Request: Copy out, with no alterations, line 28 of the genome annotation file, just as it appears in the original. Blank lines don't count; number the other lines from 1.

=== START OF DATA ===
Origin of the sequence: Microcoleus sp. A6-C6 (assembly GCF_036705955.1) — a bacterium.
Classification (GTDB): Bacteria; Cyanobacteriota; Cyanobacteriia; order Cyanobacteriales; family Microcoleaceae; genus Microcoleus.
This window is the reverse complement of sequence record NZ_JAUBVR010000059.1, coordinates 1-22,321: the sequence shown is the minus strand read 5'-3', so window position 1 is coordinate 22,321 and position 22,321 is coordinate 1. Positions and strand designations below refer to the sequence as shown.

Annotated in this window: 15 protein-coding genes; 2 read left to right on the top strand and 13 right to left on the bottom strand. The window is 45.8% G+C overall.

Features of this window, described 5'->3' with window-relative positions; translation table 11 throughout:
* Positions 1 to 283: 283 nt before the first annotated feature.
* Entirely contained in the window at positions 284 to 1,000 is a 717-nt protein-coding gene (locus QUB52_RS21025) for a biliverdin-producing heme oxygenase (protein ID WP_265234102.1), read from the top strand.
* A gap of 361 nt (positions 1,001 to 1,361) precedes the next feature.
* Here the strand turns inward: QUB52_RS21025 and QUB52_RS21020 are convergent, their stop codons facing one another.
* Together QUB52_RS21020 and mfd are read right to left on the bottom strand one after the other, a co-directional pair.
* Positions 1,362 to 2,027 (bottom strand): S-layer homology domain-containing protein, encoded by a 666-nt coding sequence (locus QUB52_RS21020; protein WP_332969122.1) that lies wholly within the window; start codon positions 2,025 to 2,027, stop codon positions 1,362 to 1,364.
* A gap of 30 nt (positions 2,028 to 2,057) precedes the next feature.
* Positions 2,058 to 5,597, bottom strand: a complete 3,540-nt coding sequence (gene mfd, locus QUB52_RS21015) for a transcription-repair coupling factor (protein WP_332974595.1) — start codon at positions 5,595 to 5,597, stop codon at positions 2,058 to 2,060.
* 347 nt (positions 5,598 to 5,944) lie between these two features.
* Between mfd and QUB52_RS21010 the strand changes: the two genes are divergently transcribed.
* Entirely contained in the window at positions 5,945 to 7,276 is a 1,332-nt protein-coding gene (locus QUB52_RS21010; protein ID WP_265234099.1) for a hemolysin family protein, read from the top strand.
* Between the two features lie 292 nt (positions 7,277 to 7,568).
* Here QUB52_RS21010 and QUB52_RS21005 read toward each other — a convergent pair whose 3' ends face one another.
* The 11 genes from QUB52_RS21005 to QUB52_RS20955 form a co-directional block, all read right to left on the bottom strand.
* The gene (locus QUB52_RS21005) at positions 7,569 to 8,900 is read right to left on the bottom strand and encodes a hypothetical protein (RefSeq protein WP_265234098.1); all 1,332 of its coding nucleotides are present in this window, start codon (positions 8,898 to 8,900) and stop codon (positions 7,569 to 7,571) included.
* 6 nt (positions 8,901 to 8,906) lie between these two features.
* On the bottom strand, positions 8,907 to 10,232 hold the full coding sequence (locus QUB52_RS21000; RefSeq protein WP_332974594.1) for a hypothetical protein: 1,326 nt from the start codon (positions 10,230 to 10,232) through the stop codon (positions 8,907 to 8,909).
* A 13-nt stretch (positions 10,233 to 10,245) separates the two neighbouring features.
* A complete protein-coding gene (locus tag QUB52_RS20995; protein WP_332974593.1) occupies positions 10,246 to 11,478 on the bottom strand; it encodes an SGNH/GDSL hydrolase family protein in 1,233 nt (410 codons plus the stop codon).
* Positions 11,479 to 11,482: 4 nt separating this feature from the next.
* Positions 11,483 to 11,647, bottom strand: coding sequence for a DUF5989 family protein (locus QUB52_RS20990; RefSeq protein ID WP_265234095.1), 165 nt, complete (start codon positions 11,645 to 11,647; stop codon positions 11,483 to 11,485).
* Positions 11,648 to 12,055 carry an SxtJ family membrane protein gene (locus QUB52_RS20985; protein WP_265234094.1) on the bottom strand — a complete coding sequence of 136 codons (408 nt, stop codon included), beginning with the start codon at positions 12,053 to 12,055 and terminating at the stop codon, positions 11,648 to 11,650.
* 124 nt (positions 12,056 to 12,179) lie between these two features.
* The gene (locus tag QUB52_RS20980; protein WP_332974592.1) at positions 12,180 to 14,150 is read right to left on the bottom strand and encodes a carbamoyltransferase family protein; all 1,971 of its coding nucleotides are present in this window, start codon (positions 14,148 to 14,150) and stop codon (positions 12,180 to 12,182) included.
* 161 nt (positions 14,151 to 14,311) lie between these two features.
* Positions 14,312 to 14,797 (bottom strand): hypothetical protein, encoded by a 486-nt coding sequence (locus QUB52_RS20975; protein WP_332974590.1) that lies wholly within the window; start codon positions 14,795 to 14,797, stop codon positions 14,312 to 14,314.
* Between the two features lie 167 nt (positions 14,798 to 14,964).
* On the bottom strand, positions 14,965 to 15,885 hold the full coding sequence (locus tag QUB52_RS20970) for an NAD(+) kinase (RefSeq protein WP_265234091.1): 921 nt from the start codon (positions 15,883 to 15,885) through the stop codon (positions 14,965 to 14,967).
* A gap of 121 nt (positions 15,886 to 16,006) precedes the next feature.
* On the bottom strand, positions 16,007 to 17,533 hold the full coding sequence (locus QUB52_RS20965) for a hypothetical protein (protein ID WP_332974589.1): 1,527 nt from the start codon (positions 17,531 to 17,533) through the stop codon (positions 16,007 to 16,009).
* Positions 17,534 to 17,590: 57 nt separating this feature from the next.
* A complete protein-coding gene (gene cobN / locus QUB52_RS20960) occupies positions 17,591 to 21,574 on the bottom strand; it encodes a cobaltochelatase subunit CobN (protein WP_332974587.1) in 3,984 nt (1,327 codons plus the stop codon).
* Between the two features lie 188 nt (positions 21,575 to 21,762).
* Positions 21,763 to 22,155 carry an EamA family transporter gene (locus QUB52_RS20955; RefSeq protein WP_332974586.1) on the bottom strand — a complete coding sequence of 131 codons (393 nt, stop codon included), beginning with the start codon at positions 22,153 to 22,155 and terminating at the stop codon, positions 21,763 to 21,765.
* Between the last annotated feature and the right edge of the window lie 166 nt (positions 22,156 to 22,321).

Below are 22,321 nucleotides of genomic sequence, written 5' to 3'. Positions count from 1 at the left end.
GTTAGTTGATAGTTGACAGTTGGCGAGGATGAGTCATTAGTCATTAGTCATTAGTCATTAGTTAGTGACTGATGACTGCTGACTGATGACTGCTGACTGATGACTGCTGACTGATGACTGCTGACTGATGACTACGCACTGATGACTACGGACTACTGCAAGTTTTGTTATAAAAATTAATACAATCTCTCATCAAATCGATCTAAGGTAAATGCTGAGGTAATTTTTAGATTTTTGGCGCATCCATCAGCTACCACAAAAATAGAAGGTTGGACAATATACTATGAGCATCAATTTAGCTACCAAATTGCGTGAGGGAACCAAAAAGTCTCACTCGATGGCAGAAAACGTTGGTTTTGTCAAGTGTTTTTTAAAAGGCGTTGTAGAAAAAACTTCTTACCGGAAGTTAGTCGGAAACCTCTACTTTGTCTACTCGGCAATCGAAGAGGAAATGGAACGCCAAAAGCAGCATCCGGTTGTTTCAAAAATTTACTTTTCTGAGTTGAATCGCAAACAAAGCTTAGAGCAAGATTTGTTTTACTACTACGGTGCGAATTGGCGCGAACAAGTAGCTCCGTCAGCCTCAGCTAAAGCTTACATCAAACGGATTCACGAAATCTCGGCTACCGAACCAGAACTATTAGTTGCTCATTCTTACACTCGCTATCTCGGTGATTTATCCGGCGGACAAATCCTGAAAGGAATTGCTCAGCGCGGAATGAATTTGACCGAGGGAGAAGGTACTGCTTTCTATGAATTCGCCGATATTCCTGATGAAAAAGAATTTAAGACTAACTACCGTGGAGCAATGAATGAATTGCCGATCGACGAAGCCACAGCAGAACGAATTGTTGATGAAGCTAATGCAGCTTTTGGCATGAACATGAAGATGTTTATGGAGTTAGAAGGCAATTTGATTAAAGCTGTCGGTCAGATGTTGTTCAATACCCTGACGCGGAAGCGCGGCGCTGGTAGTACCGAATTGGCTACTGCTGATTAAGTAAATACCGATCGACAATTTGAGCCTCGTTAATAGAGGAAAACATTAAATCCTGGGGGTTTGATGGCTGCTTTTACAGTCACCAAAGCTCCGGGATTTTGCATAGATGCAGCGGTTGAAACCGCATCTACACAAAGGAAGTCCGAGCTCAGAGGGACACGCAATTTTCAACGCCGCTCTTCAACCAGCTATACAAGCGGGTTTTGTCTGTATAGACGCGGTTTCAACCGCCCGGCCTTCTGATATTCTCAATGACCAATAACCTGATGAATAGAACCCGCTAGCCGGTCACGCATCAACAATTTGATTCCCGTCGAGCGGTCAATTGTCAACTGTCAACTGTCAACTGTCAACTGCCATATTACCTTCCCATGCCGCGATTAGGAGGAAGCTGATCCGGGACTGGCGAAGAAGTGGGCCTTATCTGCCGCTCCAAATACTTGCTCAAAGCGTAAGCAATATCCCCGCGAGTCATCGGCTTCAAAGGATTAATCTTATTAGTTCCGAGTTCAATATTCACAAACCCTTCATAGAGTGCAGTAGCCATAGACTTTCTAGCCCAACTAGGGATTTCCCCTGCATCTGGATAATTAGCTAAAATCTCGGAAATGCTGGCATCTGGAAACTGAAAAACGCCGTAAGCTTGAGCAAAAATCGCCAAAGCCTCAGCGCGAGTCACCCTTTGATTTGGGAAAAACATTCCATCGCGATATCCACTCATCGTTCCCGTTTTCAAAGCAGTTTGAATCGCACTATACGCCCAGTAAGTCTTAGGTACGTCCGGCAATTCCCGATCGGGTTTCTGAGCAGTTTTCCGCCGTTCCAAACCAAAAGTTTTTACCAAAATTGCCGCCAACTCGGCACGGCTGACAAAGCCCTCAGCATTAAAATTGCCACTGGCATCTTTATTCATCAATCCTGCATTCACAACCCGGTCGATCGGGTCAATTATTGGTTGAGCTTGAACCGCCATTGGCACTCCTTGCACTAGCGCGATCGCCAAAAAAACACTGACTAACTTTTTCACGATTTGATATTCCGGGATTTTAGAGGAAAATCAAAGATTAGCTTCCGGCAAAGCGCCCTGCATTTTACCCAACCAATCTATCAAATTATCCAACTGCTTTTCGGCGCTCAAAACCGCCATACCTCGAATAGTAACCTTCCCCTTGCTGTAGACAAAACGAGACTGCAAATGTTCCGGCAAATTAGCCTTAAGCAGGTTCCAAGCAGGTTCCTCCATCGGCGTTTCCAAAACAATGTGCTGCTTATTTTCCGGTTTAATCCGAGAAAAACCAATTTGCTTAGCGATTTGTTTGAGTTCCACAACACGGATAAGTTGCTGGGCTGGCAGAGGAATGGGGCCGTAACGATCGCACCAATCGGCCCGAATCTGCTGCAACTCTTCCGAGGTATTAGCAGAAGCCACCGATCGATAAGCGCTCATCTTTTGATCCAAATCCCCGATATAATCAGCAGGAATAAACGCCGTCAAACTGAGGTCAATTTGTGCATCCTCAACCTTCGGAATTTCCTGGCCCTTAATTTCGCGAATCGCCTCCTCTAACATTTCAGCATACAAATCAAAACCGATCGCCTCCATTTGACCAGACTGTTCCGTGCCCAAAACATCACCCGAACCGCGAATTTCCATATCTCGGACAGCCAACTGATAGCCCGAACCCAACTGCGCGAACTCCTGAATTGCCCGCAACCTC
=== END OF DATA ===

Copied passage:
* 124 nt (positions 12,056 to 12,179) lie between these two features.